Tuesday, June 12, 2012

Tuesday Twitterdeedum

The significance of this photo of Foster, our mini Aussie pup, is that he is gradually spending more time off leash.  Now that he knows the place and that he's used to a general set of commands, I'm feeling more confident in regard to his common sense about staying safe---around horses and cars.  This morning we accomplished a big milestone.  We went outside for the morning trip to pasture for the horses.  Foster stayed at the barn and played with Jonas Kitty while I led Lily and Lefty down the lane.  As a testament to how smart he seems, I must add that the second I closed the pasture gate after the second horse, Foster came running down the lane to meet me----with no cue.  We'll see if that happens again tomorrow morning. Our dogs have all been taught a healthy respect for the horses and to stay out of their enclosures and their space.  It's looking like Foster is learning that respect. After horses went to pasture, we moved on for a walk in the woods south of the house.  Again, Foster raced around like the energizer bunny but stayed where he belonged.  Each day of accomplishment makes me feel better about his safety and gives me more flexibility with my own activities.

The significance of this photo is just to show that Jonas has what it takes to put up with a bouncy, busy pup.  I never worry about Jonas, no matter how much Foster jumps on him or grabs him by the neck.  There's a toleration zone that Jonas has established, and when Foster's activities exceed that, the tables turn.  I actually watched the two in the front yard the other day take turns chasing each other in circles.  Their interaction seems to be a constant game of offense and defense, always ending in a friendly tie. Jonas is an excellent babysitter.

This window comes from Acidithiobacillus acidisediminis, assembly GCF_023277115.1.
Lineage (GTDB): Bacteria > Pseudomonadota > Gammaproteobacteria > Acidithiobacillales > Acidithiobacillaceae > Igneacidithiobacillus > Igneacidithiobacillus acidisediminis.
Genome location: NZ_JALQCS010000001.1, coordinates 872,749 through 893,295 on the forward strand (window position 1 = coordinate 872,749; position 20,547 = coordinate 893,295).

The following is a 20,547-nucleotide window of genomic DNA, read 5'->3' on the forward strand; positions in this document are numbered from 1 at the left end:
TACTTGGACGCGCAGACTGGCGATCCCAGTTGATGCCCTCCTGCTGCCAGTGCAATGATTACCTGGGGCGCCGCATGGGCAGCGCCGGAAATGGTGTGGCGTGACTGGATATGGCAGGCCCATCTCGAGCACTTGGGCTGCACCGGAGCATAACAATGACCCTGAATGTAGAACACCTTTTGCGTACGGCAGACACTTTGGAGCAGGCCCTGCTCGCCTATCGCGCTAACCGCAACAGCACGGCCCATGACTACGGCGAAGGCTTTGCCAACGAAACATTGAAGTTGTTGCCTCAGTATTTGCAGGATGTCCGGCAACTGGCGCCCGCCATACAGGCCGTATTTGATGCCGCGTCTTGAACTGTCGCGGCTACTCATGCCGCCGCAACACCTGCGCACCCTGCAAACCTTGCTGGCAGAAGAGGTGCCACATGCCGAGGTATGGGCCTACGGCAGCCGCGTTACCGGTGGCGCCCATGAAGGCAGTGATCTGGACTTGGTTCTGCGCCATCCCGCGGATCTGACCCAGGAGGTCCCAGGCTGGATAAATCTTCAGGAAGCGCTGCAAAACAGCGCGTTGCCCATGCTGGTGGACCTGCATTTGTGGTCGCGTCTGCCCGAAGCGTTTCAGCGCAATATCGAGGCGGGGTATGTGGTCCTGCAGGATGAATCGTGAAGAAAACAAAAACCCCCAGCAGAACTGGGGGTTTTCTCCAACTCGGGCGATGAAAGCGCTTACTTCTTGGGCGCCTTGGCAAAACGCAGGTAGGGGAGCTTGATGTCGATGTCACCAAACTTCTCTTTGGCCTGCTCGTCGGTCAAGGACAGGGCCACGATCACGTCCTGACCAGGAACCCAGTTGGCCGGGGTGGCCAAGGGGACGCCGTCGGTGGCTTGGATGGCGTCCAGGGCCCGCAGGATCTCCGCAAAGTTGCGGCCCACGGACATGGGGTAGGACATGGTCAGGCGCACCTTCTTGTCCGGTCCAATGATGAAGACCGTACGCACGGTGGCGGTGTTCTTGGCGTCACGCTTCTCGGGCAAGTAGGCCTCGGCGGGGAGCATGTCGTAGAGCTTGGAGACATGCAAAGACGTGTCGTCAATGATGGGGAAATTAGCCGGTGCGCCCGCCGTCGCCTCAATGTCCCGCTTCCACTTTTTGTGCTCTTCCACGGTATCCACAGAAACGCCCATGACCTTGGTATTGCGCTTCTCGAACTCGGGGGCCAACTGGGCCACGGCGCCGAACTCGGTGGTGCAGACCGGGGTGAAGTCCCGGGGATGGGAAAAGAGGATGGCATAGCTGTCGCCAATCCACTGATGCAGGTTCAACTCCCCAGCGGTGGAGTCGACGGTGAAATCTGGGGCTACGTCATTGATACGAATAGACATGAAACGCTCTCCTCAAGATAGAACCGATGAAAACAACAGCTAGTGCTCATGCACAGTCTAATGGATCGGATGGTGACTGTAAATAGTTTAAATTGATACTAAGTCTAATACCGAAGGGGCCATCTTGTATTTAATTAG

This photo was taken yesterday afternoon on North North Boyer.  The roar and turbulence of Schweitzer Creek was impressive, to say the least.  I took my mother for a drive, on as many back roads in the old neighborhoods as possible.  She thoroughly enjoyed the countryside, and I enjoyed taking her.  We finally had a lovely day for such things, including plucking a lilac sprig and a couple of columbine for her to take back to The Bridge.

Lefty has a new saddle.  This one seems to stick to his flat withers better than the other two saddles in the barn.  Lefty is an "easy keeper," and easy keepers often have enough meat on their bones that their withers (bone behind the neck which holds a saddle in place) almost disappear. Now,  viewers may notice all those strange spots on Lefty's hide.  He's my horse with a skin allergy or some weird condition.  Now that he's 5 years old and we look back, we think he was born with the condition because we called him Patch when we first brought him home from Montana,  with half his mane gone.   Several times a year he rubs his hide raw while scratching what must be terribly itchy skin.  Each rub takes about a month before the hide peels off and new hair grows in.  Vets have tried strategies with him, and I've tried just about every home remedy available to help him deal with the problem.  The latest idea came from my farrier, John Fuller.  He suggested diluting a fungicide for roses and spraying Lefty.  I've done so.  He has not rubbed a raw spot since BUT that doesn't mean anything.  In the past, I've thought he was all over the itch and have even made the mistake of boasting about it.  Invariably, the next day or so, I'll go out and CUSS really loud cuz Lefty's done it again.  I feel sorry for the poor guy, but he still has a good attitude and loves his peeps.  He's a pretty boy when he has all his hide and hair.   And, I like the new saddle---even rode Lefty for the first time yesterday while trying it out.

1 comment:

Word Tosser said...

Maybe he needs an Erica massage?